Creating change for Mali’s most vulnerable children
Protecting children and women from violence, abuse, and exploitation requires a comprehensive child protection system that addresses the full spectrum of risks they face.
Children and young people in Mali, and especially girls, continue to bear the brunt of the country’s complex and protracted crisis, risking their lives, losing their homes, being abducted and recruited by armed groups, separated from families, and exposed to sexual and gender-based violence.
At 73% of girls aged 0 to 14 affected, Mali has one of the highest female genital mutilation (FGM) rates worldwide. FGM carries serious health consequences and increases the likelihood of dying during childbirth. At the same time, more than half of girls are married or in a union, while 16% of women get married before the age of 15. Being married robs a girl of her childhood and increases the likelihood of early pregnancy and school dropout.
Too many children in Mali, especially those in conflict-affected areas, still do not benefit from their first fundamental right: the right to an identity. 16% of children in rural areas are not registered at birth. The official recording of a child's birth establishes the existence of the child under law and provides the foundation for safeguarding many of the child's civil, political, economic, social and cultural rights.
UNICEF supports the Government of Mali’s efforts to create an environment that protects the rights of children by strengthening legal and policy frameworks and national institutions, implementing prevention mechanisms at community level, and by expanding the response to detect, prevent, respond to and address all child protection issues affecting children in Mali, including harmful practices, violence against children, exploitation, migration, and the specific protection needs of children in both development and humanitarian contexts.
To reach the children most in need of protection, UNICEF works closely with the Ministry for the Promotion of Women, Children and Family at both national and decentralized levels, the National Office of Civil Status as well as partners including UNFPA, UN Women, IOM, UNHCR, the International Committee of the Red Cross, civil society and other technical and financial partners.
As many children in Mali still do not benefit from the right to an identity, UNICEF works to strengthen links between health services and civil registration services to ensure that all babies born in Mali are officially registered within the legal deadlines and receive birth certificates.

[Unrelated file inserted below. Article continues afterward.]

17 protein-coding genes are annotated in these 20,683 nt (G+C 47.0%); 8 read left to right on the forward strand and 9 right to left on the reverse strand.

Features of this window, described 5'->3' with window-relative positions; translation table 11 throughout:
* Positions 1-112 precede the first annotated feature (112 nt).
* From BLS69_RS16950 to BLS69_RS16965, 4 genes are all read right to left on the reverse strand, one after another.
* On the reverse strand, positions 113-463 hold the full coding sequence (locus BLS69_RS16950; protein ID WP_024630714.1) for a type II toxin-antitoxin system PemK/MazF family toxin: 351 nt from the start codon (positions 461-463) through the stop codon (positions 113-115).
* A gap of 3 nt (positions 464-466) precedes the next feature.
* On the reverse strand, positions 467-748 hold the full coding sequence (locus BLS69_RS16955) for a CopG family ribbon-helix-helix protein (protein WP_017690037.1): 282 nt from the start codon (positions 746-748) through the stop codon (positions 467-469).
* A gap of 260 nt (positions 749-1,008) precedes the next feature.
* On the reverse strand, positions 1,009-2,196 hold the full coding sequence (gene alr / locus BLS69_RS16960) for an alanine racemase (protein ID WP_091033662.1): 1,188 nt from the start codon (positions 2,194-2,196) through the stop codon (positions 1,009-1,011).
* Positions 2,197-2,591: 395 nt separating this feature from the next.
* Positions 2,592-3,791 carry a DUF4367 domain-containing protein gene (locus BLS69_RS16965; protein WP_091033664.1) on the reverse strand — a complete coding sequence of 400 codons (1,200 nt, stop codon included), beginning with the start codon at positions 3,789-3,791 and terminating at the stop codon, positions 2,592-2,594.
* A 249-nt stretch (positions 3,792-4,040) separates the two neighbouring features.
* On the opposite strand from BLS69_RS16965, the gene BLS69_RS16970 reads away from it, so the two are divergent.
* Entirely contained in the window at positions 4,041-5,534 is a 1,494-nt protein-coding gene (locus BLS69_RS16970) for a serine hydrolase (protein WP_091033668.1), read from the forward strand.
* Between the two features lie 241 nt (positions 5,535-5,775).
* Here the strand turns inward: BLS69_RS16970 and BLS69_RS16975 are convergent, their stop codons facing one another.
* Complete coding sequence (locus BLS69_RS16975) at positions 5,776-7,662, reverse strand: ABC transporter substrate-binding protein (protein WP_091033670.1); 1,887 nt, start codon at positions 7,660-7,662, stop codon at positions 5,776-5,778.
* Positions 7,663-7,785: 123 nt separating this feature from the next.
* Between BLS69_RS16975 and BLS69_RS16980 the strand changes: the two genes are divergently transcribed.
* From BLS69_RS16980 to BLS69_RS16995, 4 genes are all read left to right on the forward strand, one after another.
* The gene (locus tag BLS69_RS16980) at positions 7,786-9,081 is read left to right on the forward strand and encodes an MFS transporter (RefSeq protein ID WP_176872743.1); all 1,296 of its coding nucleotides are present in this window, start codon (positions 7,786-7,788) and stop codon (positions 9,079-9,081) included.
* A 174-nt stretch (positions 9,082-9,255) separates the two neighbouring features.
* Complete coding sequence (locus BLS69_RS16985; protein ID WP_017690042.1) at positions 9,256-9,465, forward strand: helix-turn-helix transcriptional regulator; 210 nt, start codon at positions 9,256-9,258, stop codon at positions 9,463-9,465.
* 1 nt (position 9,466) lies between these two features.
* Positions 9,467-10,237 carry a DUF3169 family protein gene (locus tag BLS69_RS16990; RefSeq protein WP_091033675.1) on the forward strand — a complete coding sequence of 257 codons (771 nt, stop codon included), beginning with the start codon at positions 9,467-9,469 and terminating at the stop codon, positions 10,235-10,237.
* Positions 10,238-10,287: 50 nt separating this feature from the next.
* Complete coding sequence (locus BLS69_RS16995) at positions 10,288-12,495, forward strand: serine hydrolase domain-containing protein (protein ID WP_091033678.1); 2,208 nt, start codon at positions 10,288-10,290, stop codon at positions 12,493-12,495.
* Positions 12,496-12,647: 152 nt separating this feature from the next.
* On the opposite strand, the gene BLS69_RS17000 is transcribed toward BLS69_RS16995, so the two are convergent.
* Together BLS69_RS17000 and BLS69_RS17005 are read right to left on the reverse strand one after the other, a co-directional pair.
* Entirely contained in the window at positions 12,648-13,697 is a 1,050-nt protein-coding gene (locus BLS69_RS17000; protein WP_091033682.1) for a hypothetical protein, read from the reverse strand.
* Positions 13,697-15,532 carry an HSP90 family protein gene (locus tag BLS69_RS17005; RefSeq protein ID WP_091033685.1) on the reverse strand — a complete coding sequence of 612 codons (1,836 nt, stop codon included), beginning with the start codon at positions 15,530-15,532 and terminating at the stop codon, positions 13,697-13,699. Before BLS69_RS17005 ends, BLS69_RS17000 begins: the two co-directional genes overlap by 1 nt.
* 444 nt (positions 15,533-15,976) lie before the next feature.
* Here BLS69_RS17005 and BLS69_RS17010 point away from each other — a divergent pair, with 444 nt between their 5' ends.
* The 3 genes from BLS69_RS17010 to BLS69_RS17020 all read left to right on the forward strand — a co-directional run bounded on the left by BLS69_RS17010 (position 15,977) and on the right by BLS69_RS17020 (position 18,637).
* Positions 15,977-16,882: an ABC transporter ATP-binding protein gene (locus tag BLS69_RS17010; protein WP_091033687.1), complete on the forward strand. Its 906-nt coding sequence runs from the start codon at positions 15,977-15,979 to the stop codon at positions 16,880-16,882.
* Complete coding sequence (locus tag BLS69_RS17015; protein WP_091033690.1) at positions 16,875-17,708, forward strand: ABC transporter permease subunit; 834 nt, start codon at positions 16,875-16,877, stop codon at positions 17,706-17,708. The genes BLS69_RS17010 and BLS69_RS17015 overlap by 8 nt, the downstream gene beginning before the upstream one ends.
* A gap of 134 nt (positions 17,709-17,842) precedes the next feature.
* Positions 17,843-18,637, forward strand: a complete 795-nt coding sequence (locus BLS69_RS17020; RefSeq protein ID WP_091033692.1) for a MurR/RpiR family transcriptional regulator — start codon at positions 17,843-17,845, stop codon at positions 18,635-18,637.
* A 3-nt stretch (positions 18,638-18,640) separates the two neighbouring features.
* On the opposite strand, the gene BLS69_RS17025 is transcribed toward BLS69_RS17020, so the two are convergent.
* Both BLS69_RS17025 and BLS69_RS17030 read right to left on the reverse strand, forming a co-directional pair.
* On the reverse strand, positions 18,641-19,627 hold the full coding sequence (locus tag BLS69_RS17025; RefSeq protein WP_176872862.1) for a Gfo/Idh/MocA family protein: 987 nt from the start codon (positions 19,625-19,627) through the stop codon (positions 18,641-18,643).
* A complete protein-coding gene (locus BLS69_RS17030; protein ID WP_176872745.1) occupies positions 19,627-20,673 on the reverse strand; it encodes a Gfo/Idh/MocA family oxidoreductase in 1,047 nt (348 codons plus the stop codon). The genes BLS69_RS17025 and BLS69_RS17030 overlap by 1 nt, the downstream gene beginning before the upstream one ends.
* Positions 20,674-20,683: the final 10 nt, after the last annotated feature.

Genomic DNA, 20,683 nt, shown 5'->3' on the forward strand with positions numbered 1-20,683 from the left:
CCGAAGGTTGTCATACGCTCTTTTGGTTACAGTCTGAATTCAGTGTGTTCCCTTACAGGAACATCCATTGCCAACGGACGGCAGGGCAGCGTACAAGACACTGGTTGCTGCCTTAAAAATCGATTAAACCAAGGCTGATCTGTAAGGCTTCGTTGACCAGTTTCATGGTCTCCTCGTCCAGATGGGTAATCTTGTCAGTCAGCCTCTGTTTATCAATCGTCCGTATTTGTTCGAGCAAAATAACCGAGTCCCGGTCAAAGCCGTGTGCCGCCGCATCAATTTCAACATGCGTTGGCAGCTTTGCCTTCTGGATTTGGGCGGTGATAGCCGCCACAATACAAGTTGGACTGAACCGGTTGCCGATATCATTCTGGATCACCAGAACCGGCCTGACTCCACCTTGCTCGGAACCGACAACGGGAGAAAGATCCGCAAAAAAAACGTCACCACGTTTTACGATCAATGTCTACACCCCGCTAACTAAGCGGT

Ending violence against children
At community level, the focus of UNICEF’s work is to strengthen communities and families’ resilience so that they can, as frontline responders, prevent, detect, refer and manage identified cases of violence and harmful practices that affect children and refer to welfare services if needed.
UNICEF also works in strengthening response services, including welfare and justice services, case management, alternative care, family support services, and psychosocial support.
Child protection in emergencies
In emergency and conflict situations, UNICEF and our partners in Mali provide direct support to child victims of violence, abuse and exploitation, including for children associated with armed groups and children survivors of gender-based violence. Services including medical, food, psychosocial, and education support for the most vulnerable children in conflict-affected zones. In 2019, UNICEF and partners provided psychosocial support to more than 116,000 vulnerable children – more than half of whom were girls.
Find out more about the protection of conflict-affected children in Mali.
With a focus on the rights and wellbeing of the vulnerable girls, UNICEF works to better understand, and address, social norms related to Female Genital Mutilation, child marriage, and gender-based violence.
UNICEF also takes part in the Spotlight Initiative, a global partnership between the European Union and the United Nations to eliminate all forms of violence against women and girls.